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The U.S. Lags Behind Other Nations In Banning Harmful Pesticides

Once again the USA lags behind other countries - this time in banning harmful pesticides. Dr. Nathan Donley at the Center for Biological Diversity in Oregon compared the world's 4 top agricultural producers (USA, Brazil, China, and European Union) in the use of 500 pesticides, and whether they allow or ban pesticides that have the most potential for harm to humans and the environment. He found that the US allows the use of 85 agricultural pesticides that are banned by at least one other nation. [Specifically: the US allows 72 agricultural pesticides that are banned or being phased out in the EU, 17 in Brazil, and 11 in China.]

This means that "Of the pesticides used in USA agriculture in 2016, 322 million pounds were of pesticides banned in the EU, 26 million pounds were of pesticides banned in Brazil, and 40 million pounds were of pesticides banned in China. Pesticides banned in the EU account for more than a quarter of all agricultural pesticide use in the USA." Yikes! These are the most harmful of the bunch and yet they're being used and contaminating our environment, our food, and us.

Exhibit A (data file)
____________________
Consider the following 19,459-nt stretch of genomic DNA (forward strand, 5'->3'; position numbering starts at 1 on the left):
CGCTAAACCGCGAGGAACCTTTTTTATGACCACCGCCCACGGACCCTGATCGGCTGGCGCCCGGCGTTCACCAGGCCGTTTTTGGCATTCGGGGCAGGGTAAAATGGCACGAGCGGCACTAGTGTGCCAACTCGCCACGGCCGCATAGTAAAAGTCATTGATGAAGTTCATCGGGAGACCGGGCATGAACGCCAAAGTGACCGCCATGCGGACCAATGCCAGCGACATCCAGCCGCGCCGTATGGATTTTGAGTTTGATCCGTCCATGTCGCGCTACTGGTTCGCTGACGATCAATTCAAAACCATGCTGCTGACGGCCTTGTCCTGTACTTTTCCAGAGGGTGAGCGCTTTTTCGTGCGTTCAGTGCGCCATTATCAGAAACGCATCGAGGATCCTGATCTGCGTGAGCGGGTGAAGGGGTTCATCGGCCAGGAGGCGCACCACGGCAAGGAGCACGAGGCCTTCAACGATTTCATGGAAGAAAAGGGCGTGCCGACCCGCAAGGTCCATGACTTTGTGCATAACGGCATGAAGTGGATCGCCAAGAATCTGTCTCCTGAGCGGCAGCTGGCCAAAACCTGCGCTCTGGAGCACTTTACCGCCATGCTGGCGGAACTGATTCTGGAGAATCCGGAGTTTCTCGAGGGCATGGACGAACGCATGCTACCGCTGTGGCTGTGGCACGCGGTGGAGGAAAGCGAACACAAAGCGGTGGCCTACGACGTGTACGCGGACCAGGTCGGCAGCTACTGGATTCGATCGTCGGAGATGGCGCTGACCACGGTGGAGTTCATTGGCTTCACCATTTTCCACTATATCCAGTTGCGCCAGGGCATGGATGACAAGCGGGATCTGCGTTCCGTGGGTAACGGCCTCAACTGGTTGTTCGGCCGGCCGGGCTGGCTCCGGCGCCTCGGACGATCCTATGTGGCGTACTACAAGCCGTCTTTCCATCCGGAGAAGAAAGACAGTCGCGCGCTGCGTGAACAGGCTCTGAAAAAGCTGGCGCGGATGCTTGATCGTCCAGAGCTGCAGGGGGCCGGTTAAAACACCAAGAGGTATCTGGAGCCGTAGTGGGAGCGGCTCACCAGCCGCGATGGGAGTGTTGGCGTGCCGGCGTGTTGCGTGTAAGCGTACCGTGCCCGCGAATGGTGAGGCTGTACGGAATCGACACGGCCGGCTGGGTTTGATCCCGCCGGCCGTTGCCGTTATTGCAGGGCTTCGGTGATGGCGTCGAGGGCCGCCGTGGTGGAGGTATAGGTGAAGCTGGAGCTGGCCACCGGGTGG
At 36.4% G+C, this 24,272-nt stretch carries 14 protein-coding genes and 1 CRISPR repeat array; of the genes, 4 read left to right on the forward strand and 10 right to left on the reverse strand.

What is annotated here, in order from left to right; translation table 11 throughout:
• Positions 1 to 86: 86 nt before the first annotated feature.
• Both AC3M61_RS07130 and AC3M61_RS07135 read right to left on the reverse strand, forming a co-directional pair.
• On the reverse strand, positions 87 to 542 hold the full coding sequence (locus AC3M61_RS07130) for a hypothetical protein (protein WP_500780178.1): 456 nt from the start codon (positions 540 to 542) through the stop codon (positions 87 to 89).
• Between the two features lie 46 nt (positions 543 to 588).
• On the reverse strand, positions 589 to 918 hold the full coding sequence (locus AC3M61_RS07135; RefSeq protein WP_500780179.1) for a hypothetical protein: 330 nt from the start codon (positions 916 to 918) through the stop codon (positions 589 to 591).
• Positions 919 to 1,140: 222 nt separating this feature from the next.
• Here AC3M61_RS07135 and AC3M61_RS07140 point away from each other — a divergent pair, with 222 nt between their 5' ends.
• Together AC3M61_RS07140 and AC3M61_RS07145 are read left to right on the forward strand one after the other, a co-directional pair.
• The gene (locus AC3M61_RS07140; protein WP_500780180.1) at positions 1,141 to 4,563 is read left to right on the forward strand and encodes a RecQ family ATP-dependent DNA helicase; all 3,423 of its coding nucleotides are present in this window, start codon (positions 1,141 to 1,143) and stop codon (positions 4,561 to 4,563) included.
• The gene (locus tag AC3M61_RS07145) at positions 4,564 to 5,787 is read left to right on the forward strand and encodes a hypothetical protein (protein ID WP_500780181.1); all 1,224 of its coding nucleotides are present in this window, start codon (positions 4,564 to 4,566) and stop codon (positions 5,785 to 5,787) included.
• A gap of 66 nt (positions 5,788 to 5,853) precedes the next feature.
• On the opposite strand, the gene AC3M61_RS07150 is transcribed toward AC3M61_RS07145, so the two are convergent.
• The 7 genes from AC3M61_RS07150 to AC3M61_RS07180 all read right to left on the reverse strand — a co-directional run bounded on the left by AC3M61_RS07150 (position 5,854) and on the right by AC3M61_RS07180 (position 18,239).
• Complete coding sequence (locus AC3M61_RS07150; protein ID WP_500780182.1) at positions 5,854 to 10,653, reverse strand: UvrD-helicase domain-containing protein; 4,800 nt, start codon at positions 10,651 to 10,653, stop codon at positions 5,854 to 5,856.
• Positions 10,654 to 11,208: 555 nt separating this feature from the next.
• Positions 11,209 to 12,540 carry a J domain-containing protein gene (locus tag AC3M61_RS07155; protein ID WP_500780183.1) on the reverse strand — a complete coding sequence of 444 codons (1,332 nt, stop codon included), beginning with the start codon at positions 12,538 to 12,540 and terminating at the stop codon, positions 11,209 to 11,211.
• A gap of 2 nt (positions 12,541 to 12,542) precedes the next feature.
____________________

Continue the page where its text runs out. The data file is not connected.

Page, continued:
Yes, pesticides are in almost all of us, and there a number of ways they get into us - whether inhaled, absorbed through the skin, or ingested (e.g. in our food or water).

And look at the amount of all pesticides used annually in these 4 top agricultural producers and exporters. In 2016 the USA used 1.2 billion pounds of pesticides, China used 3.9 billion pounds, Brazil used 831 million pounds, and the EU used 827 million pounds. It's a lot!

A disturbing finding was that currently the USA exclusively  uses voluntary cancellation of pesticides - which are initiated by the pesticide industry, while the EU, China, and Brazil mainly have bans that are initiated by their regulatory industries. It's no wonder that dangerous pesticides aren't being banned in the United States. And the one pesticide that was recently scheduled to be banned (chlorpyrifos) wasn't, because an industry-friendly administration took control of the EPA before the ban was enacted.